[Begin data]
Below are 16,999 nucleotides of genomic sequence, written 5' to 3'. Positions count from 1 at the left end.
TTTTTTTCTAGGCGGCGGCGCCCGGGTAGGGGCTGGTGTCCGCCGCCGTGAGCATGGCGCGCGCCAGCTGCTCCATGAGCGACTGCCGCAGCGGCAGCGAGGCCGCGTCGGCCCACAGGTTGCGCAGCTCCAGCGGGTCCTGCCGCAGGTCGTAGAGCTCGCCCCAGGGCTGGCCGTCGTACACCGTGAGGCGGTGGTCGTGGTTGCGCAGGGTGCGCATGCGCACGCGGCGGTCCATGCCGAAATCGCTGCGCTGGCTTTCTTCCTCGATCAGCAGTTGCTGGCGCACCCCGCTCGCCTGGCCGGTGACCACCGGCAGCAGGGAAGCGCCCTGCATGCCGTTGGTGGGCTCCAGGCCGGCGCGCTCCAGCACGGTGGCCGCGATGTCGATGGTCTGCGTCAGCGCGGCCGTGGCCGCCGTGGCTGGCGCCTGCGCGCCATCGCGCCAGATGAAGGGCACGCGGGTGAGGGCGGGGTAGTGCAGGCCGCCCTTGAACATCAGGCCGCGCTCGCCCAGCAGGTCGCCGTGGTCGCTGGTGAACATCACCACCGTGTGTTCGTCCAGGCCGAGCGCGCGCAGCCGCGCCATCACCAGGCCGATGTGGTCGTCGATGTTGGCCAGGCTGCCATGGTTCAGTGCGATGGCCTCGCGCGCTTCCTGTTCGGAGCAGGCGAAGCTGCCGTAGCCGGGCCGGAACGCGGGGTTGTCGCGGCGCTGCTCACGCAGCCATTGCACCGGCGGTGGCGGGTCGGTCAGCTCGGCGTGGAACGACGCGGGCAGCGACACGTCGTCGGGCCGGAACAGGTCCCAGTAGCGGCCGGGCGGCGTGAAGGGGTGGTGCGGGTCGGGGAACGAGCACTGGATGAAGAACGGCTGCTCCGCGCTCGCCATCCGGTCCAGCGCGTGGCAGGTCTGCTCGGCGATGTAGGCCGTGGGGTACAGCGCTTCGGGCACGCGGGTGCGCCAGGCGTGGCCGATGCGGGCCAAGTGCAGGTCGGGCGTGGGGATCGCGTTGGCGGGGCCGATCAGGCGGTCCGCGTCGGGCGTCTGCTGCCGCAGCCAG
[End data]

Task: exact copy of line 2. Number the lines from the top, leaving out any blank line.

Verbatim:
TTTTTTTCTAGGCGGCGGCGCCCGGGTAGGGGCTGGTGTCCGCCGCCGTGAGCATGGCGCGCGCCAGCTGCTCCATGAGCGACTGCCGCAGCGGCAGCGAGGCCGCGTCGGCCCACAGGTTGCGCAGCTCCAGCGGGTCCTGCCGCAGGTCGTAGAGCTCGCCCCAGGGCTGGCCGTCGTACACCGTGAGGCGGTGGTCGTGGTTGCGCAGGGTGCGCATGCGCACGCGGCGGTCCATGCCGAAATCGCTGCGCTGGCTTTCTTCCTCGATCAGCAGTTGCTGGCGCACCCCGCTCGCCTGGCCGGTGACCACCGGCAGCAGGGAAGCGCCCTGCATGCCGTTGGTGGGCTCCAGGCCGGCGCGCTCCAGCACGGTGGCCGCGATGTCGATGGTCTGCGTCAGCGCGGCCGTGGCCGCCGTGGCTGGCGCCTGCGCGCCATCGCGCCAGATGAAGGGCACGCGGGTGAGGGCGGGGTAGTGCAGGCCGCCCTTGAACATCAGGCCGCGCTCGCCCAGCAGGTCGCCGTGGTCGCTGGTGAACATCACCACCGTGTGTTCGTCCAGGCCGAGCGCGCGCAGCCGCGCCATCACCAGGCCGATGTGGTCGTCGATGTTGGCCAGGCTGCCATGGTTCAGTGCGATGGCCTCGCGCGCTTCCTGTTCGGAGCAGGCGAAGCTGCCGTAGCCGGGCCGGAACGCGGGGTTGTCGCGGCGCTGCTCACGCAGCCATTGCACCGGCGGTGGCGGGTCGGTCAGCTCGGCGTGGAACGACGCGGGCAGCGACACGTCGTCGGGCCGGAACAGGTCCCAGTAGCGGCCGGGCGGCGTGAAGGGGTGGTGCGGGTCGGGGAACGAGCACTGGATGAAGAACGGCTGCTCCGCGCTCGCCATCCGGTCCAGCGCGTGGCAGGTCTGCTCGGCGATGTAGGCCGTGGGGTACAGCGCTTCGGGCACGCGGGTGCGCCAGGCGTGGCCGATGCGGGCCAAGTGCAGGTCGGGCGTGGGGATCGCGTTGGCGGGGCCGATCAGGCGGTCCGCGTCGGGCGTCTGCTGCCGCAGCCAG